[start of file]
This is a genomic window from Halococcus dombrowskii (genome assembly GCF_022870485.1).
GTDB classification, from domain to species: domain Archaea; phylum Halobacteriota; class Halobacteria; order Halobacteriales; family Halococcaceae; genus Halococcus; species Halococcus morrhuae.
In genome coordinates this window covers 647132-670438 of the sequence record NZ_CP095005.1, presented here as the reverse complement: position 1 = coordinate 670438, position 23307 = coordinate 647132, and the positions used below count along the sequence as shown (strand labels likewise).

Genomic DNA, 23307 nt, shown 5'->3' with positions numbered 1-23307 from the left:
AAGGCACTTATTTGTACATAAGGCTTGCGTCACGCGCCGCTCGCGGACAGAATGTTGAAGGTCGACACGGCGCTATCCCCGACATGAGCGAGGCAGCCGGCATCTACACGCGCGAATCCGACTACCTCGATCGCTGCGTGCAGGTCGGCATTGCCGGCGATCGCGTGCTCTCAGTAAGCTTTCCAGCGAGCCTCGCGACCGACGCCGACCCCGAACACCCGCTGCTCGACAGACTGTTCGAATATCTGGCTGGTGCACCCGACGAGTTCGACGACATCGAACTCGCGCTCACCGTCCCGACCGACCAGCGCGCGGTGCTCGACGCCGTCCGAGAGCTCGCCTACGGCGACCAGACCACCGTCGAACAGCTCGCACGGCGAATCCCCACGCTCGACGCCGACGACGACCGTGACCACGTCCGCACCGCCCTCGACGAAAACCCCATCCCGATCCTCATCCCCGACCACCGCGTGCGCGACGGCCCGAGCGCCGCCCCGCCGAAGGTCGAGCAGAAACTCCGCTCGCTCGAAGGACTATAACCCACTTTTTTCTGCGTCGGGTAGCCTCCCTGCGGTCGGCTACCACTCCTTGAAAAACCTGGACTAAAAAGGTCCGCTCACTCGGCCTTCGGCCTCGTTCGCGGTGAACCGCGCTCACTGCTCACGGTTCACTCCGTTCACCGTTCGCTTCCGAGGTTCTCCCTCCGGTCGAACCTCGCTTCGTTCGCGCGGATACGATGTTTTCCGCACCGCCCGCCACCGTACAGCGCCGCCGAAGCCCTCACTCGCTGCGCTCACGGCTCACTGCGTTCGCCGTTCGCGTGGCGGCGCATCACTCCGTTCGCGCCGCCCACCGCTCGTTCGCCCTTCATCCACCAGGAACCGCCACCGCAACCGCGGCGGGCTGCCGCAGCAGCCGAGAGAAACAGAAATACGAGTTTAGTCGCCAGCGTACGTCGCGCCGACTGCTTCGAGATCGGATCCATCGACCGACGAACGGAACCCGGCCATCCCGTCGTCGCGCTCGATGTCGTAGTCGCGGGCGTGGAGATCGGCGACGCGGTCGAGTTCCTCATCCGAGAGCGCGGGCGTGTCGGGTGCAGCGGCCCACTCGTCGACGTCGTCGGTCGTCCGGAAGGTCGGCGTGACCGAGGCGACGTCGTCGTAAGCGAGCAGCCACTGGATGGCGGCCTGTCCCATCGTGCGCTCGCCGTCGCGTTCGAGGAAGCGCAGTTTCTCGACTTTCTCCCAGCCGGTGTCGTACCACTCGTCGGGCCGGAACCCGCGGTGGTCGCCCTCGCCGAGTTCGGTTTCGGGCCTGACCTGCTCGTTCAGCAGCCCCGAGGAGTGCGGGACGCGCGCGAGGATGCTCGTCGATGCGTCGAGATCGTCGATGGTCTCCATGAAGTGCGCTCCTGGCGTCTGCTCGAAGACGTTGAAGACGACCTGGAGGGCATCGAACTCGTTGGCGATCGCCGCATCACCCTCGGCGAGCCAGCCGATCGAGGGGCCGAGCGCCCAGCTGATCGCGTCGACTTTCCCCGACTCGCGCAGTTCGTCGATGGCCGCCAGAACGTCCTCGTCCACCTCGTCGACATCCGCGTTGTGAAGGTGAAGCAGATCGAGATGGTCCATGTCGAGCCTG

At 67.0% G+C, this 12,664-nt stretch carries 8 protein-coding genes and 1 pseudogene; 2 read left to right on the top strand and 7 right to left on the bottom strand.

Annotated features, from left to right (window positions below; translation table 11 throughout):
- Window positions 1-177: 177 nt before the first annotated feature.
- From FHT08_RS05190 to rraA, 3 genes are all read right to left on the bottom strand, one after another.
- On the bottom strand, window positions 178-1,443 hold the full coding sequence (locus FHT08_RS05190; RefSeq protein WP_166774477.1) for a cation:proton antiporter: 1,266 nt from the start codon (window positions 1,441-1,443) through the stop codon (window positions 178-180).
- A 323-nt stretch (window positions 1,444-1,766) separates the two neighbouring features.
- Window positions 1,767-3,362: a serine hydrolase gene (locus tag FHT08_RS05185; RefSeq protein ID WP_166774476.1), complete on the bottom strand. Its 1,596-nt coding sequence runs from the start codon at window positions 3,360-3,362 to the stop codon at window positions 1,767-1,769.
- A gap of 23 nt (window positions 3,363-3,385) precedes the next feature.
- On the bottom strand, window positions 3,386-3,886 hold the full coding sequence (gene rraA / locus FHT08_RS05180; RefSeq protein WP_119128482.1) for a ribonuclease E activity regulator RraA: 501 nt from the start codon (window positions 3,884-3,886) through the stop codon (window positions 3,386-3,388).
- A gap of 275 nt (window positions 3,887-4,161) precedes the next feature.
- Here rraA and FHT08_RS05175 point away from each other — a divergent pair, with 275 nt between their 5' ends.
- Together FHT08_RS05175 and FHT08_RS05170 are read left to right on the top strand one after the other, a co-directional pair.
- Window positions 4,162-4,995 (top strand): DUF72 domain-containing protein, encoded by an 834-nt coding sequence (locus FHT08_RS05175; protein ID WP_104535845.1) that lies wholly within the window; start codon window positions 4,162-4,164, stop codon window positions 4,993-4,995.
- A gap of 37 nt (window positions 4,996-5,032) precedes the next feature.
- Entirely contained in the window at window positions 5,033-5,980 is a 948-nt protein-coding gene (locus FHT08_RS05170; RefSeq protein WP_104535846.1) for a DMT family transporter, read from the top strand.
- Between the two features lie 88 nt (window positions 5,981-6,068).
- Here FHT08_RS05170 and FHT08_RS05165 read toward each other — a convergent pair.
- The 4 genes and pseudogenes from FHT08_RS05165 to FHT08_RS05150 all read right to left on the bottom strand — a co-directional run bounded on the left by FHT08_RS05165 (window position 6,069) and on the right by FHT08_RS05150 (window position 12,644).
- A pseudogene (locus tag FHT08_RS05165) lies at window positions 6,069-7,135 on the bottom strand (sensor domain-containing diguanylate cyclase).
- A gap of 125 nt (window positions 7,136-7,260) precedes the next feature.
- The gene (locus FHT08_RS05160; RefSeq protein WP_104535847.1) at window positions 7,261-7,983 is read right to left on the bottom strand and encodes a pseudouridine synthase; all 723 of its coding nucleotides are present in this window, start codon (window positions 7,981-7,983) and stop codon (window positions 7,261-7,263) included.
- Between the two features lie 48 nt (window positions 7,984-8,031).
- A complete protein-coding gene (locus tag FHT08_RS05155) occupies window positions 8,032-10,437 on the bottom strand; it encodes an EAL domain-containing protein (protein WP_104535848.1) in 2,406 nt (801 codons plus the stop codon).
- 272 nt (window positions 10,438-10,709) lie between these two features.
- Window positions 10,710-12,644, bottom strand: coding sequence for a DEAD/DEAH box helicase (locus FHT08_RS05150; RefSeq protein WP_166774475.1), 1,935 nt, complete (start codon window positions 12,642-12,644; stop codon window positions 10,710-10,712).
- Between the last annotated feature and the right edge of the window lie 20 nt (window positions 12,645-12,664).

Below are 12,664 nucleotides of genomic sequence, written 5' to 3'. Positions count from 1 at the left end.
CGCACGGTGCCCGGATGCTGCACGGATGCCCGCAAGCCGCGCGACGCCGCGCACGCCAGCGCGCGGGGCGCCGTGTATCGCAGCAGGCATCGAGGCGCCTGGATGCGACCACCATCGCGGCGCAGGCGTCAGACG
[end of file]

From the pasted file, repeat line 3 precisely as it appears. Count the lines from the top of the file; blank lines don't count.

In genome coordinates this window covers 647132-670438 of the sequence record NZ_CP095005.1, presented here as the reverse complement: position 1 = coordinate 670438, position 23307 = coordinate 647132, and the positions used below count along the sequence as shown (strand labels likewise).